Recently on the new season of Ugly Betty, Amanda wondered aloud to Marc if Bradford was her father. This worried her because it would make Daniel – someone she had lots of sex with – her half-brother. To this, Marc replied: “Before you get all Flowers in the Attic on me, let’s first find out if Bradford really is your dad.” The exchange prompted me to run out and buy a copy of the 1979 V.C. Andrews classic that I had originally devoured when I was eleven years old. Perfect timing since the book is considered a “Gothic” drama and Halloween is just around the corner.
At the bookstore, I was unable to find the original paperback with the image of a weary-eyed blonde looking out of an attic window. Instead I found a copy with a schmaltzy pink dust jacket depicting an attractive blonde couple staring longingly into each others’ eyes. To anyone unfamiliar with the story, the book would appear to be a romance novel, not a story about incest, child abuse, and a host of other eye-popping hot button topics. For example: The ardent couple on the cover is actually supposed to be related – brother and sister.
After it was released, Flowers in the Attic was banned by various high schools around the country due to its scandalous subject matter. The racy ingredients that made up the book just added to the gusto with which I, and a large portion of my generation, ate it up with. Everywhere you looked in my junior high school halls or on the school bus, girls (and even some boys) had their noses stuck in the symbolic black paperback.
Unsurprisingly, the novel earned V.C. Andrews a solid cult following. She went on to write five more books in the cycle known as the Dollanganger Series, all of which I consumed as quickly as Flowers in the Attic. In fact, her books were so profitable that after she succumbed, prematurely, to breast cancer in 1986, her estate hired ghost writer, Andrew Neiderman, to continue writing under her name. As of this column, there are over 50 novels with VC Andrews’ name on the dust jackets.
In brief, Flowers in the Attic centers on the four Dollanganger children — 12-year-old Cathy, her 14-year-old brother Christopher, and their young twin siblings Cory and Carrie. After the children unexpectedly lose their father in a car accident, their mother, who discovers she is destitute, writes to her own parent for help. Consequently, the children find themselves whisked away in the dead of night to a mansion belonging to their grandparents’ (people who they never knew existed before their father’s death). The gothic manor, known as Foxworth Hall, becomes their penitentiary. The children’s grandmother, who is simply referred to as “The Grandmother”, is a tall, frightening, religious fanatic that becomes a central character in the book and serves as the children’s ersatz prison guard.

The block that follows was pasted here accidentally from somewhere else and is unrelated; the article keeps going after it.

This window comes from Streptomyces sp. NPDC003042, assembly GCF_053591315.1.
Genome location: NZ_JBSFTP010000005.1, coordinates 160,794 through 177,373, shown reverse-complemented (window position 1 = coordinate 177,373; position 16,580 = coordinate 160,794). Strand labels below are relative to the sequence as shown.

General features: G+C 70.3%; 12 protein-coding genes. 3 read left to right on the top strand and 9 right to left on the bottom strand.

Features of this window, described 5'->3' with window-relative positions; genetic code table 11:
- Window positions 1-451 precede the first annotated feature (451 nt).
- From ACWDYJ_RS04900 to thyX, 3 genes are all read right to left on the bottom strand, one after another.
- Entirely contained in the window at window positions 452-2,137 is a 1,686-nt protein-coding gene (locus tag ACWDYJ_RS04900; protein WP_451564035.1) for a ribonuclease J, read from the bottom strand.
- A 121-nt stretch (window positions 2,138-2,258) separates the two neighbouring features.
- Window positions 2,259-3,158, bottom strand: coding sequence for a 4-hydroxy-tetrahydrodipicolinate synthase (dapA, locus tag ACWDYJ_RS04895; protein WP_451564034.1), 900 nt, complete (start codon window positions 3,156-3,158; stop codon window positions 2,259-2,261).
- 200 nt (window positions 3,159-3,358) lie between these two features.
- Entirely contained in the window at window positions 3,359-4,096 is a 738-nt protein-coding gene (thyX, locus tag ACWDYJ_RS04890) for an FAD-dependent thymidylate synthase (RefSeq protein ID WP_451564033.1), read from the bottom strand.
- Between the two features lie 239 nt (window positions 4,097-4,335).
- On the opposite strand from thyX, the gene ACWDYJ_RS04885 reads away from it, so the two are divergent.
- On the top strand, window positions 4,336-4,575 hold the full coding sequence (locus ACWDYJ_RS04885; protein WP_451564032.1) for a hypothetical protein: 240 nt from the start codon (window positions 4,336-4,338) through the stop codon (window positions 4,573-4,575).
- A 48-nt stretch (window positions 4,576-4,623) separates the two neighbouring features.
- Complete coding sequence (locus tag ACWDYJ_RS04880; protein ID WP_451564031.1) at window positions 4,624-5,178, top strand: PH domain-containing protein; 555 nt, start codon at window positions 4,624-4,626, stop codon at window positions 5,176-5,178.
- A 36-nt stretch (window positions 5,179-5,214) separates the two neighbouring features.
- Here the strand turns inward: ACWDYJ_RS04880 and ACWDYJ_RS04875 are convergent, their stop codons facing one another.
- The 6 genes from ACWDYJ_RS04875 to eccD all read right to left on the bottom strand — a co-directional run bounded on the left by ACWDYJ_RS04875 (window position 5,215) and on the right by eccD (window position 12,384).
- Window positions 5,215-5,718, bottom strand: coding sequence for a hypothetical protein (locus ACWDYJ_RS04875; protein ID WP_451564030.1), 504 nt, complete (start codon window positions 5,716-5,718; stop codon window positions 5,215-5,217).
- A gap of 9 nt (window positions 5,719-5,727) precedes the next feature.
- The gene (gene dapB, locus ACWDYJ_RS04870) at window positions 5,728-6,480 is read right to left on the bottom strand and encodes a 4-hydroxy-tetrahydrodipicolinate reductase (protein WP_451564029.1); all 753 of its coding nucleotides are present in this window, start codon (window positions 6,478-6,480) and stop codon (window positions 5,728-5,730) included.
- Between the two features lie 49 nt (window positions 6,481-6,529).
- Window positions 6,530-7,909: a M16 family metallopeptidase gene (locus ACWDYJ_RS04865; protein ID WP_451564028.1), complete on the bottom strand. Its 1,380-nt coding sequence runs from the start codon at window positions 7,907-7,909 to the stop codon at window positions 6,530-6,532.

Because their biological mother has been disinherited by her father for marrying her half-uncle, she must keep the fruit that resulted from their union a secret to avoid distancing herself even further from her inheritance. Consequently, she and the batty old crone hide the children in an upstairs room, and eventually the attic, until father either forgives her transgression, or he dies. To call this a dysfunctional family would be a gross understatement.
The book is often lumped into the horror genre but that’s unfortunate. There’s nothing about it that would spawn such a categorization apart from the long, dark hallways and cobweb-laced attic. The true dread can be found in how terribly the children are treated. Frightening or not, I was looking forward to revisiting the creepy mansion and the dark family secrets.
After crawling into bed with the book, hoping to recapture some of the pre-teen delight that the novel had once roused in me, I was immediately rattled by the bad writing. I can remember being bewitched as a youngster by Andrews’ prose and inspired to write copycat novels in my school notebooks when my teachers weren’t looking. But now I couldn’t get past much of the corny, over-the-top descriptions.